Mint tea can help with constipation relief, as menthol may soothe an upset or angry stomach. Peppermint oil has also been shown to help those diagnosed with irritable bowel syndrome (IBS). You may also find mint listed in the ingredients for over-the-counter laxatives. You can make your own mint tea with freshly grown mint or buy a ready-prepared tea.

2. Ginger

Ginger is a helpful herb for constipation.
Ginger is a helpful herb for constipation.
(Foto: CC0 / Pixabay / silviarita)

Ginger is another herb well-known for soothing a troubled stomach and gut. Although ginger may initially taste spicy, it is thought to calm the insides and boost the digestive system. Ginger tea combines the benefits of ginger root with warm liquid to pass easily through the body – though you can make ginger garlic tea for additional benefits. Other alternatives include ginger water, ginger turmeric shots, and lemon ginger water.

3. Dandelion as an Herb for Constipation

Dandelion tea can work as constipation relief.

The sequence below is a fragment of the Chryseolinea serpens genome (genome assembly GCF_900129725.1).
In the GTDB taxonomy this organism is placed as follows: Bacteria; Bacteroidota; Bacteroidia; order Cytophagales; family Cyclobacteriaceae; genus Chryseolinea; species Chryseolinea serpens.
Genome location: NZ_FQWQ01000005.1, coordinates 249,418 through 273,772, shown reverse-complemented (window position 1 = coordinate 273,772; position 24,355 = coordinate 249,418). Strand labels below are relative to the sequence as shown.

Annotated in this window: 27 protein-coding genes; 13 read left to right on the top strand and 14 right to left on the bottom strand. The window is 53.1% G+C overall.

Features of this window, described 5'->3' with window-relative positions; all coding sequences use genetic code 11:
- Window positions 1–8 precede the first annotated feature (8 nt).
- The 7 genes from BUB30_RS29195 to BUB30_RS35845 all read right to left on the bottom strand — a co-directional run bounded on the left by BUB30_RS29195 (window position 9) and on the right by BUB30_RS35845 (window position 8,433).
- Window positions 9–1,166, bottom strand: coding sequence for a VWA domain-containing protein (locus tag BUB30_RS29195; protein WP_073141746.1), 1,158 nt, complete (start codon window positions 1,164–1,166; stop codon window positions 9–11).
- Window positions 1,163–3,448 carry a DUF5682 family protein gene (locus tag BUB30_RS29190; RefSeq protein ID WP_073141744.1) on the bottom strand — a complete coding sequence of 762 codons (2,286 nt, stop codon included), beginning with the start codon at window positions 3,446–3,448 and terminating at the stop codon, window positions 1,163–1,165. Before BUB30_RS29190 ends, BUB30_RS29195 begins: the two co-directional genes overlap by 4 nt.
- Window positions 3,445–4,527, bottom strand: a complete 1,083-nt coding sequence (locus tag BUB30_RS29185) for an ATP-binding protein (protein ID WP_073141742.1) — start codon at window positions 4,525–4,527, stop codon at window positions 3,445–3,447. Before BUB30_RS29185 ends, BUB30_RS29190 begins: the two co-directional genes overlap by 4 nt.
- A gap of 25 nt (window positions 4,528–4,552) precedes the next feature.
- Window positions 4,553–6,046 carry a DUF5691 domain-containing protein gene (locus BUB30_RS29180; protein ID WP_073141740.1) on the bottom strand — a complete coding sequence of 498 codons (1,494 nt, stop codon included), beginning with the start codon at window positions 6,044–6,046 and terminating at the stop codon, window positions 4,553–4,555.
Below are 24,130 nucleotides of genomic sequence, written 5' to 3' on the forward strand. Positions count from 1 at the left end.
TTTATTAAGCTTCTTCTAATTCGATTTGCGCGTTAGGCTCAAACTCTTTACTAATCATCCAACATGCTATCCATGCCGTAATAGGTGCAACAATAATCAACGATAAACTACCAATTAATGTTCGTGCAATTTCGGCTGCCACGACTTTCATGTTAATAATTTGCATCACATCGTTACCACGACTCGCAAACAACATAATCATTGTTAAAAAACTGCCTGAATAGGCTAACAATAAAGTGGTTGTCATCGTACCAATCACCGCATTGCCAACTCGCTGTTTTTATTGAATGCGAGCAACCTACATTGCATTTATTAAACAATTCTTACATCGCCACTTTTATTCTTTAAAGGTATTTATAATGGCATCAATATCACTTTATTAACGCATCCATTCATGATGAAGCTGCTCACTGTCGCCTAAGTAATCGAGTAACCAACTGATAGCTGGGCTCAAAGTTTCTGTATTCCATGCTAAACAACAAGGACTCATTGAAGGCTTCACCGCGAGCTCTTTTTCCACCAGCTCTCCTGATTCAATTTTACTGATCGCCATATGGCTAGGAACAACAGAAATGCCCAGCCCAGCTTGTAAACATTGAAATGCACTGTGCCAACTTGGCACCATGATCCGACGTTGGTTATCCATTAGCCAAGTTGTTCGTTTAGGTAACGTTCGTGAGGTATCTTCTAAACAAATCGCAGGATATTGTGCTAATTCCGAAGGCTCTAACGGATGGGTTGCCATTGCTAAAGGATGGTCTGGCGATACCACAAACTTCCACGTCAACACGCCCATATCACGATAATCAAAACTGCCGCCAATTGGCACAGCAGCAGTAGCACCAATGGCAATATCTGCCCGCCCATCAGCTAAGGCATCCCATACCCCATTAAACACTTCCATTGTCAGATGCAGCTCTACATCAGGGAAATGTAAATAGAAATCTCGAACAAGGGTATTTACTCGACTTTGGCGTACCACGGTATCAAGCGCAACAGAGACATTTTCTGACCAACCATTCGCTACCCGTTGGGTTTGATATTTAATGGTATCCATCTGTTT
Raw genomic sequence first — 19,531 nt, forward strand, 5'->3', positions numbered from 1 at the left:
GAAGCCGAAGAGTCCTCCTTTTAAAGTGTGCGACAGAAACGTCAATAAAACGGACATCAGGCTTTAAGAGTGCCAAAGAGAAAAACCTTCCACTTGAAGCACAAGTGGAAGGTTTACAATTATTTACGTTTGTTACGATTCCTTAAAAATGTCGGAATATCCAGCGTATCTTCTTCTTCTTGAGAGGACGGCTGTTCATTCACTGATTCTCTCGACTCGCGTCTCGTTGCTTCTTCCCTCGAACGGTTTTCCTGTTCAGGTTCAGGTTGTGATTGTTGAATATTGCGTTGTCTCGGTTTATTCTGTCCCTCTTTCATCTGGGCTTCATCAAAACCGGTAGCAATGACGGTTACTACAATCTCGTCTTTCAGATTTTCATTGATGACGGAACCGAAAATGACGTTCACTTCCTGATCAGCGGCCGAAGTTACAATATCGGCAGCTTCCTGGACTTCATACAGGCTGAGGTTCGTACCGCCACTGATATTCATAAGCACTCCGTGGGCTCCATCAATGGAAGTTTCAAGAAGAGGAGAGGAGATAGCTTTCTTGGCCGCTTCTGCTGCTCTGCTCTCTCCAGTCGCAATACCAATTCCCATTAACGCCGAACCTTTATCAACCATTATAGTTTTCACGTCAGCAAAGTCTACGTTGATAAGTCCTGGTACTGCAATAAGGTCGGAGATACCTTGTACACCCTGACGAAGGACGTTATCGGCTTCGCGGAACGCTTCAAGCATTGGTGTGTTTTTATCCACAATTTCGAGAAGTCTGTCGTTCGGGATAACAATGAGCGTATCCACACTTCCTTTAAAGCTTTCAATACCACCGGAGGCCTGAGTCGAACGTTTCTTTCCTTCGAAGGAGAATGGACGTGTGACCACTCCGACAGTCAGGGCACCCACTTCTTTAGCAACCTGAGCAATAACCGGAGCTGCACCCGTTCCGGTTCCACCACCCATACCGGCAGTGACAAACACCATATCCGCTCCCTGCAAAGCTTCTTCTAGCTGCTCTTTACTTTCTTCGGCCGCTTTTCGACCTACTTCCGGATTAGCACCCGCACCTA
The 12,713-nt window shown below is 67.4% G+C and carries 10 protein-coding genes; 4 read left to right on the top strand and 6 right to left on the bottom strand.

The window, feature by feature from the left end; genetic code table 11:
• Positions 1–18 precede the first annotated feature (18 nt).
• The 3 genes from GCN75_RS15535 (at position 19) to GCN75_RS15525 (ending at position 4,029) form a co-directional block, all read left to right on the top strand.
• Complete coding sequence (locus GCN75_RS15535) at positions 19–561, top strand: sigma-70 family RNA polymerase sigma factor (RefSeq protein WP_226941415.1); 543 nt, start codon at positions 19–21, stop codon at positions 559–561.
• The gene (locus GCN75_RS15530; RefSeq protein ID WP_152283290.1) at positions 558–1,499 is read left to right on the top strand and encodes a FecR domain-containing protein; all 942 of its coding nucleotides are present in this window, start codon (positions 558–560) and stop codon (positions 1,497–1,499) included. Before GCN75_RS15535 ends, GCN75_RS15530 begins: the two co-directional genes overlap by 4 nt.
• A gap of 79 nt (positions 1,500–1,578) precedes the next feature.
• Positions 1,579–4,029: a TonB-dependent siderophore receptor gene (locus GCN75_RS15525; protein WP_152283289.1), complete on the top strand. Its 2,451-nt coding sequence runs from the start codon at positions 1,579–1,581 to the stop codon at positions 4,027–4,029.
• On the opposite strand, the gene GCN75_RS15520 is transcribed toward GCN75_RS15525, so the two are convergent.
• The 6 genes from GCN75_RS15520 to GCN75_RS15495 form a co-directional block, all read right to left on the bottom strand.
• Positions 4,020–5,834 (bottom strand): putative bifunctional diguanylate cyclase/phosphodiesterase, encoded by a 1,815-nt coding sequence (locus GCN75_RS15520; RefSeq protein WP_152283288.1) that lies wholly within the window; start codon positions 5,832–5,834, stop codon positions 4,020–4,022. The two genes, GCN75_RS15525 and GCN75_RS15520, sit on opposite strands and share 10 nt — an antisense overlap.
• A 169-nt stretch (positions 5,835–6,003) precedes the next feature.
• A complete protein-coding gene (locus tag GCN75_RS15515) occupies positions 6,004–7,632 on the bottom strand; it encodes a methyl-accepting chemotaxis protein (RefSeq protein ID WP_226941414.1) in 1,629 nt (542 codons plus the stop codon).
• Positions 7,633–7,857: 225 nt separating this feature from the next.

Dandelion tea can work as constipation relief.
(Foto: CC0 / Pixabay / ivabalk)

Dandelion is another herb for constipation that works superbly as a tea. Not only may it relieve symptoms quickly, but, like the above teas, dandelion tea tastes delicious too. If you want to make your own, learn how to preserve and use dandelions. Dandelion is thought to relieve bloating and encourage the liver to produce bile, which can quicken up a sluggish digestive system.

4. Senna

The warm water can help get things moving.
The warm water can help get things moving.
(Foto: CC0 / Pixabay / karolyn83)

Senna is often an ingredient in the most frequently used laxatives. The senna plant contains glycosides which are compounds that stimulate the digestive tract. You can use senna to make tea from the dried leaves of the plant. The stronger the concentration of senna, the more of a laxative effect may be found.

5. Rhubarb

Rhubarb tea should be made using only the stalks.
Rhubarb tea should be made using only the stalks.
(Foto: CC0 / Pixabay / Hans)

Rhubarb is tasty so you may wish to whip up a healthy crumble, or a savory rhubarb recipe. The tannin content in rhubarb may also aid constipation. You can harvest your own rhubarb or purchase rhubarb teas, tinctures, and tablets. Due to its strong laxative effect, use it sparingly.